NEW YORK (CNNfn) - Amazon.com posted a larger-than expected fourth-quarter loss Wednesday, but its stock price rose sharply in late trading after company executives vowed to pay more attention to profitability this year.|
The Seattle-based company, considered a bellwether of electronic commerce, reported a loss of $185 million, or 55 cents a share, before one-time items. Analysts polled by earnings tracker First Call had expected Amazon to post an operating loss of 48 cents per share. In the year-ago quarter, Amazon posted a loss of $22 million, or 7 cents per share. Revenue during the quarter soared 167 percent to $676 million.
"This was our fastest sequential growth as a public company, and we are grateful that so many customers chose Amazon.com for such a broad range of products," Jeff Bezos, Amazon.com founder and chief executive officer said in a statement.
In a conference call with analysts and reporters Bezos said "driving toward profitability in each and every business" is a key goal for the current year, a marked departure from previous quarters when Bezos refused to talk about profitability.
"Improvements in the year 2000 will not only be visible in terms of new products and services but should also likely be visible financially as well," Bezos said.
Investors liked what they heard, sending Amazon's stock up 6-5/8 to 76-1/16 in after-hours trading. In addition, Warren Jenson, Amazon's chief financial officer, gave a bullish outlook for all of Amazon's business this year.
"We expect strong year-over-year sales growth in the first quarter, and our outlook for growth in 2000 remains strong," Jenson said. "We expect that in 2000, our overall operating loss will decrease significantly as a percentage of sales."
Amazon sees less red ink going forward
Amazon's operating loss in its U.S. retail businesses amounted to 20 percent of sales in the fourth quarter. Jenson said he expects that number to decline to "perhaps the single digits by the fourth quarter" of 2000.
"The quarter was no surprise, but the future guidance was very favorable," said Tom Courtney, an analyst at Bank of America Montgomery. "The forecast of single-digit losses is a sea change for Amazon. We believe this is a key inflection point for the stock and that it will take off from here."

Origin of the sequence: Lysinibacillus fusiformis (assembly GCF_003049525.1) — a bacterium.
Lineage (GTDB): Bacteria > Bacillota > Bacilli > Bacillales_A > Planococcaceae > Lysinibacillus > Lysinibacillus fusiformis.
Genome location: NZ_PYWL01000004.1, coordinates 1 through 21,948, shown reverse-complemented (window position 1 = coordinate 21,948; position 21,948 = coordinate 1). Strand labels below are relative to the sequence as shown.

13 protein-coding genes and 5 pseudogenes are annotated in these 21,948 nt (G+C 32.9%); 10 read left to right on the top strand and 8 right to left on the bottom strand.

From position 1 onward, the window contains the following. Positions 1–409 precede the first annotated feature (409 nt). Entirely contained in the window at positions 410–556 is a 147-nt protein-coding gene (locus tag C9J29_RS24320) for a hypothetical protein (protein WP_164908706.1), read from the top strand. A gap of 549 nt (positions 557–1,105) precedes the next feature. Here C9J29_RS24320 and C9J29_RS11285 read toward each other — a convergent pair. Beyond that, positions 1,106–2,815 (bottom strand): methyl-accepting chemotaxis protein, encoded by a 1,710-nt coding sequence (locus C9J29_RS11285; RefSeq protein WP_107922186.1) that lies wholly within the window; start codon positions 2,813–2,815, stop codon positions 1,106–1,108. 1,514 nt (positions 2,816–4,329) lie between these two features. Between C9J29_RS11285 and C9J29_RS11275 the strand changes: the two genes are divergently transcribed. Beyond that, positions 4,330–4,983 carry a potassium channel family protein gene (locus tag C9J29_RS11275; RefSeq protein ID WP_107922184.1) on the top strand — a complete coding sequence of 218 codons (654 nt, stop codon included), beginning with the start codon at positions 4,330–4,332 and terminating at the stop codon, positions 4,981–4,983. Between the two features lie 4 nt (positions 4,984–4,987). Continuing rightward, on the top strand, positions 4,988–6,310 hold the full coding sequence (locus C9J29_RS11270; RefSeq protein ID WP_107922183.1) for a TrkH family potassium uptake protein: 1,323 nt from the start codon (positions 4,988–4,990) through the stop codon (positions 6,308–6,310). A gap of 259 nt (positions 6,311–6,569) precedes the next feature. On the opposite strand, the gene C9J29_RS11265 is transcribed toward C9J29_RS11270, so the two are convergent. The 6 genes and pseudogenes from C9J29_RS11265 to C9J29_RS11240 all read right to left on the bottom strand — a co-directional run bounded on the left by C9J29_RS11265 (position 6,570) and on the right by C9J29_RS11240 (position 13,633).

Courtney also said he was pleased by Amazon's performance in key metrics such as customer additions, cost of acquiring customers, repeat purchase rates, and revenue per customer. "Revenue per customer rose, which is a big reversal from previous quarters," he said.
"Their tone was that they plan to focus on profitability and take their business international," said Paul Cook, a portfolio manager at Munder Capital Management.
Over its four-year history, Amazon has pursued a strategy of spending heavily on sales and marketing to build market share rather than attempting to earn a profit. Recent declines in the company's stock price indicate, however, that some investors and analysts are becoming impatient with Amazon's string of losses, which have totaled more than $464 million over the past two years.
In a sign that Amazon is taking a closer look at its cost structure, the retailer said at the end of last month that it had cut 150 people, or about 2 percent of its total work force of 7,500.
Amazon had to make about $39 million of inventory-related charges and write-downs in the fourth quarter because it overstocked its warehouses with items from its new business lines, such as toys and electronics. Over the past 18 months Amazon has diversified beyond books to a wide range of consumer products. U.S. books accounted for less than half the company's sales in the fourth quarter.
"This was our fastest sequential growth as a public company, and we are grateful that so many customers chose Amazon.com for such a broad range of products."
-- Amazon founder Jeff Bezos
The inventory-related charges were the major force driving Amazon's gross margins down to 13 percent of sales in the fourth quarter from 19.8 percent in the previous quarter. Jenson said that gross margin is expected to bounce back to around 20 percent of sales in the first quarter of this year, with further expansion throughout the year.
Amazon had warned investors of a wider-than-expected fourth quarter loss in early January. For all of 1999, Amazon posted a loss of $390 million, or $1.19 per share, before one-time items, on revenue of $1.64 billion. That compares to a net loss of $74 million, or 25 cents per share, on revenue of $610 million in 1998.
Amazon.com began the holiday shopping season on Nov. 10, with the launch of its home improvement, software, video games, and gift stores. Amazon said that over the following seven weeks, more than 2.5 million new customers shopped at the site for the first time and the company shipped about 20 million items. The company experienced peak shipping of approximately $16 million in one day, more than total company sales in 1996.
Amazon said that its customer accounts increased by 3.8 million during the fourth quarter to more than 16.9 million at the end of last year, an increase of more than 170 percent from 6.2 million customer accounts at the end of 1998. Repeat customer orders represented more than 73 percent of orders in the fourth quarter, up from 72 percent in the previous quarter